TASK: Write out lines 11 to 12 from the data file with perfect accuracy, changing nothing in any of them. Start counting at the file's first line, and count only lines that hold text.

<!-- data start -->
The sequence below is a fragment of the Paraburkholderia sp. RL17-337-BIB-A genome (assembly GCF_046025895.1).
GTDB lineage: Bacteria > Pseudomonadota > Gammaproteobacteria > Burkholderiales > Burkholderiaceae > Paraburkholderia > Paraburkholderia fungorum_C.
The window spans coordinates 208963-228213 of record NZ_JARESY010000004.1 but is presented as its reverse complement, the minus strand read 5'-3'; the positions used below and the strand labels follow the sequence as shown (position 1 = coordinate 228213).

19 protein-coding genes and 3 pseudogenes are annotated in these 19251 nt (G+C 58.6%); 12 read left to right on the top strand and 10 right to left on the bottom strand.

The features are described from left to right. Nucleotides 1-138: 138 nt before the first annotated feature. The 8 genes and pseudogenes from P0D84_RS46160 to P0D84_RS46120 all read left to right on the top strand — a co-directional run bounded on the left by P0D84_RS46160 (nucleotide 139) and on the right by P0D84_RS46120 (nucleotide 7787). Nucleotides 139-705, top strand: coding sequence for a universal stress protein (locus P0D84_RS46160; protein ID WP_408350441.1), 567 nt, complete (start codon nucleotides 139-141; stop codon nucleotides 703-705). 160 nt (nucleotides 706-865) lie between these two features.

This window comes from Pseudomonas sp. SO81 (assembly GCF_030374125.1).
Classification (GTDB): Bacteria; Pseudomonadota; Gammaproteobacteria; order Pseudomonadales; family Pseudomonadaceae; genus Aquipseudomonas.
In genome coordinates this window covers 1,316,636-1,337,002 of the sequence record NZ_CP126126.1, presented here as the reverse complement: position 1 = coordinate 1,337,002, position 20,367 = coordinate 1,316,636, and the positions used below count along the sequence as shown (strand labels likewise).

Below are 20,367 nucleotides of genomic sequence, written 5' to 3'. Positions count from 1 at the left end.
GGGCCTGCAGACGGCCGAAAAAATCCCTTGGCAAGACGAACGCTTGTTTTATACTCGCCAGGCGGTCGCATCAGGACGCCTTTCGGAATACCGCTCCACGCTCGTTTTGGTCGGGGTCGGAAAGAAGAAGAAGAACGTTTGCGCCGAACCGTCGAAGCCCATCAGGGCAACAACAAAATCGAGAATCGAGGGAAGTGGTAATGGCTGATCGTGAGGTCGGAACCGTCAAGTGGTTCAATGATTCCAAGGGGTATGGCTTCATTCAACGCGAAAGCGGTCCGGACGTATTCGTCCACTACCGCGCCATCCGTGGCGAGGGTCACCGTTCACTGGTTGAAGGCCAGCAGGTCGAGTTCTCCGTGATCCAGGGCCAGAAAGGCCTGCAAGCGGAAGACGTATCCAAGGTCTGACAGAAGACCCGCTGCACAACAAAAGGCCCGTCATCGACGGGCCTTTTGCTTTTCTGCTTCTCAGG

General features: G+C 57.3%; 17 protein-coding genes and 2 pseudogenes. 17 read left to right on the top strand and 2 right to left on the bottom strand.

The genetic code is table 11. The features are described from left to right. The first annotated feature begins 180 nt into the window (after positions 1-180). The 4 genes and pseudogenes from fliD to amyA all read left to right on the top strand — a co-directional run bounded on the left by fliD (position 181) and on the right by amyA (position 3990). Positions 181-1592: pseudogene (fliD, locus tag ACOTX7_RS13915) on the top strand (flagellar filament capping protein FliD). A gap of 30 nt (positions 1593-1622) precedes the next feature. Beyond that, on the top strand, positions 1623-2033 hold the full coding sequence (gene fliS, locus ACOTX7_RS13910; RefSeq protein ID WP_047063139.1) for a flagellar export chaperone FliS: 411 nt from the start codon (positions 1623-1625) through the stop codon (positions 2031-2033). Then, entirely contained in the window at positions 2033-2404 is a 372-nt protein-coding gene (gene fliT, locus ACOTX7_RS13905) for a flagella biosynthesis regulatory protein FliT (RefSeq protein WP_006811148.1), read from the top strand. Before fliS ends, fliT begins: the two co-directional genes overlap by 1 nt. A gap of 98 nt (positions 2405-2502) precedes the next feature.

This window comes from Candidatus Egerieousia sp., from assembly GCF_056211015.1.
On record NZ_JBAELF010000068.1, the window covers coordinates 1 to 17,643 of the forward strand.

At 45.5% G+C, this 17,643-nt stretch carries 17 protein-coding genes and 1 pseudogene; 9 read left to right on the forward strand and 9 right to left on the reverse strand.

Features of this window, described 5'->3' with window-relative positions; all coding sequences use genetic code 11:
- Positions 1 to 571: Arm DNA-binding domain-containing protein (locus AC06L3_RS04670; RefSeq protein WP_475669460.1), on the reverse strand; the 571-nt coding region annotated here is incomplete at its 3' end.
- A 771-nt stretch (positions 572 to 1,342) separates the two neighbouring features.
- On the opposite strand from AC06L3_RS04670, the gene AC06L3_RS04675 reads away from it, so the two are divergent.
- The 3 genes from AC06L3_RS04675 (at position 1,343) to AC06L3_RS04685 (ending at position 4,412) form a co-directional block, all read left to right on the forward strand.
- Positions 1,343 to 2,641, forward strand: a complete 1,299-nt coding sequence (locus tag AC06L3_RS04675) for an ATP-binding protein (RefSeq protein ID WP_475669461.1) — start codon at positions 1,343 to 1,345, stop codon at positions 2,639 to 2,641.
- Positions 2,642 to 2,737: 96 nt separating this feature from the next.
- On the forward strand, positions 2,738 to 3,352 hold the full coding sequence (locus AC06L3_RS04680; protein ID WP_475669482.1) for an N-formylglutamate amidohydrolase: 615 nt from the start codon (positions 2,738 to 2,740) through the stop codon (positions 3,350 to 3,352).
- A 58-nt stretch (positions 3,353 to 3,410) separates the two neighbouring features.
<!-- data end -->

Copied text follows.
General features: G+C 57.3%; 17 protein-coding genes and 2 pseudogenes. 17 read left to right on the top strand and 2 right to left on the bottom strand.

The genetic code is table 11. The features are described from left to right. The first annotated feature begins 180 nt into the window (after positions 1-180). The 4 genes and pseudogenes from fliD to amyA all read left to right on the top strand — a co-directional run bounded on the left by fliD (position 181) and on the right by amyA (position 3990). Positions 181-1592: pseudogene (fliD, locus tag ACOTX7_RS13915) on the top strand (flagellar filament capping protein FliD). A gap of 30 nt (positions 1593-1622) precedes the next feature. Beyond that, on the top strand, positions 1623-2033 hold the full coding sequence (gene fliS, locus ACOTX7_RS13910; RefSeq protein ID WP_047063139.1) for a flagellar export chaperone FliS: 411 nt from the start codon (positions 1623-1625) through the stop codon (positions 2031-2033). Then, entirely contained in the window at positions 2033-2404 is a 372-nt protein-coding gene (gene fliT, locus ACOTX7_RS13905) for a flagella biosynthesis regulatory protein FliT (RefSeq protein WP_006811148.1), read from the top strand. Before fliS ends, fliT begins: the two co-directional genes overlap by 1 nt. A gap of 98 nt (positions 2405-2502) precedes the next feature.